What about political views? Some here seem to hate Luke Scott or Jeff Suppan because of their outspoken conservative views (and others may hate Carlos Delgado for his anti-war views). Is that separate?

What about entertainment? Does an actor's boorish behavior or political views affect your ability to enjoy their art?
   34. ecwcat Posted: March 23, 2013 at 07:21 PM (#4395092)
Let's see....public figure, makes millions, used hardcore drugs (also called breaking the law), almost ruined his career and squandered a chance the fans can never get, got caught on camera a couple of years ago at a bar, yeah, I'm shocked and puzzled why forgiveness would be a question for the unwashed masses.

The media influences fan reaction. Doc Gooden wasn't given the free pass like Josh has received. Steve Howe was routinely mocked. Keith Hernandez- not an issue. Bonds, Clemens, Sosa, Ramirez: killed. Andy Pettitte is a saint. The fact that some athletes are "forgiven" and others are not is the only thing that's baffling.
   35. Bug Selig Posted: March 23, 2013 at 09:26 PM (#4395130)
Miguel Cabera's domestic abuse doesn't seem to get mentioned in every Miggy thread because...home runs!


Or maybe people are smart enough to figure out that when police can't identify an aggressor in an incident between a 265-lb professional athlete and his wife - it wasn't him.
   36. RoyalsRetro (AG#1F) Posted: March 23, 2013 at 09:41 PM (#4395136)

Or maybe people are smart enough to figure out that when police can't identify an aggressor in an incident between a 265-lb professional athlete and his wife - it wasn't him.


Perhaps, but it doesn't seem like all the accused get that benefit of the doubt. Didn't Julio Lugo's wife retract her entire domestic abuse statement and it was all proven to be a lie? Yet he wore that scarlet letter here for years.
   37. Ivan Grushenko of Hong Kong Posted: March 23, 2013 at 10:26 PM (#4395147)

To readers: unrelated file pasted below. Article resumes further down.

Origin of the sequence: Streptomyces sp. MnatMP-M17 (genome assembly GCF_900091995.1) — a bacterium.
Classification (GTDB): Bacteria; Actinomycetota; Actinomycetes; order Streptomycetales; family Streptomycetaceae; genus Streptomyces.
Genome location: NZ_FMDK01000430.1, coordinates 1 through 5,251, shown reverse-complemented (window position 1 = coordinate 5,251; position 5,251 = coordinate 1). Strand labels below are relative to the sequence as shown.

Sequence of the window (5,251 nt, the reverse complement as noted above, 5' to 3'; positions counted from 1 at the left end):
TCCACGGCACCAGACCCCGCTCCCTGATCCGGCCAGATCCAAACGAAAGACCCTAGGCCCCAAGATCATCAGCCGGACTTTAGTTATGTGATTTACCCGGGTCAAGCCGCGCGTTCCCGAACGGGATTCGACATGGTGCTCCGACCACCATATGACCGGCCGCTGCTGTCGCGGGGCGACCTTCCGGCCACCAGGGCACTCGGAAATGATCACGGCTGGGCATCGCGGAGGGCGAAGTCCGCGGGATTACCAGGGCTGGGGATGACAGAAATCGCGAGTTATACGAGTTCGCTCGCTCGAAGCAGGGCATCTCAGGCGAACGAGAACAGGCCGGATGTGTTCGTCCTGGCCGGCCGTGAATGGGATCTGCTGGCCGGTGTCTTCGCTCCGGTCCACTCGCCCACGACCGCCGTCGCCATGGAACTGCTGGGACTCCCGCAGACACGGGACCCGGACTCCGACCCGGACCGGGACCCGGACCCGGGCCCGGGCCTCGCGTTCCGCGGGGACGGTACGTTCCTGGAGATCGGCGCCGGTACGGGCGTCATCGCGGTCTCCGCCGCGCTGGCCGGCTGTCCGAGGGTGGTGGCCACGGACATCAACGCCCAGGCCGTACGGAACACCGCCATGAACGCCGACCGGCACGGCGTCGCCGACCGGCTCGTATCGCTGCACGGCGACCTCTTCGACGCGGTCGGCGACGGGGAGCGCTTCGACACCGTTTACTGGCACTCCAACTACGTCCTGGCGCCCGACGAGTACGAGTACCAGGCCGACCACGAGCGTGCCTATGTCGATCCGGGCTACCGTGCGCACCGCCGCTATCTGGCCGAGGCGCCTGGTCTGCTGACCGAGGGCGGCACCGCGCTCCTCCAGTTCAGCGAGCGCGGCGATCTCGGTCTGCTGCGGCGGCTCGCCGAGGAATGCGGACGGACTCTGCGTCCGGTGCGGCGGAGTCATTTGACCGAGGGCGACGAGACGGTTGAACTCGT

Perhaps, but it doesn't seem like all the accused get that benefit of the doubt. Didn't Julio Lugo's wife retract her entire domestic abuse statement and it was all proven to be a lie? Yet he wore that scarlet letter here for years.

Whereas Bobby Cox never wore any letters of any kind.
   38. LargeBill Posted: March 23, 2013 at 11:59 PM (#4395179)
Josh Hamilton doesn't need to apologize to me. Jose Mesa on the other hand . . . .
   39. Lars6788 Posted: March 24, 2013 at 01:09 AM (#4395191)
I still think it's pretty much about #2 [regardless of whether the comment is in jest] - race and religion is what makes Hamilton more forgiveable even if no one wants to say it out loud.

In addition, pissing off your local columnists probably brands a player for his career in a particular city - I can imagine a columnist railing on some foreign born star player for his 'lack of something' whether it's perceived lack of hustle or feeling some perceived slight from the columnist's part.

Unlike Hamilton, the foreign born athlete probably can't 'hold court' in the dugout with the columnists / beat writers and be as loose or at least be accomodating enough to give the columnists something they can use.

Ultimately if a columnist writes enough stories one way or the other - then it paints a picture of an athlete that fans swallow up regardless of reality.
   40. jyjjy Posted: March 24, 2013 at 03:19 AM (#4395201)
I've never even been in a place where I needed to "forgive" an athlete.

So you've never been to Rhode Island?
   41. BDC Posted: March 24, 2013 at 10:21 AM (#4395226)
Does an actor's boorish behavior or political views affect your ability to enjoy their art?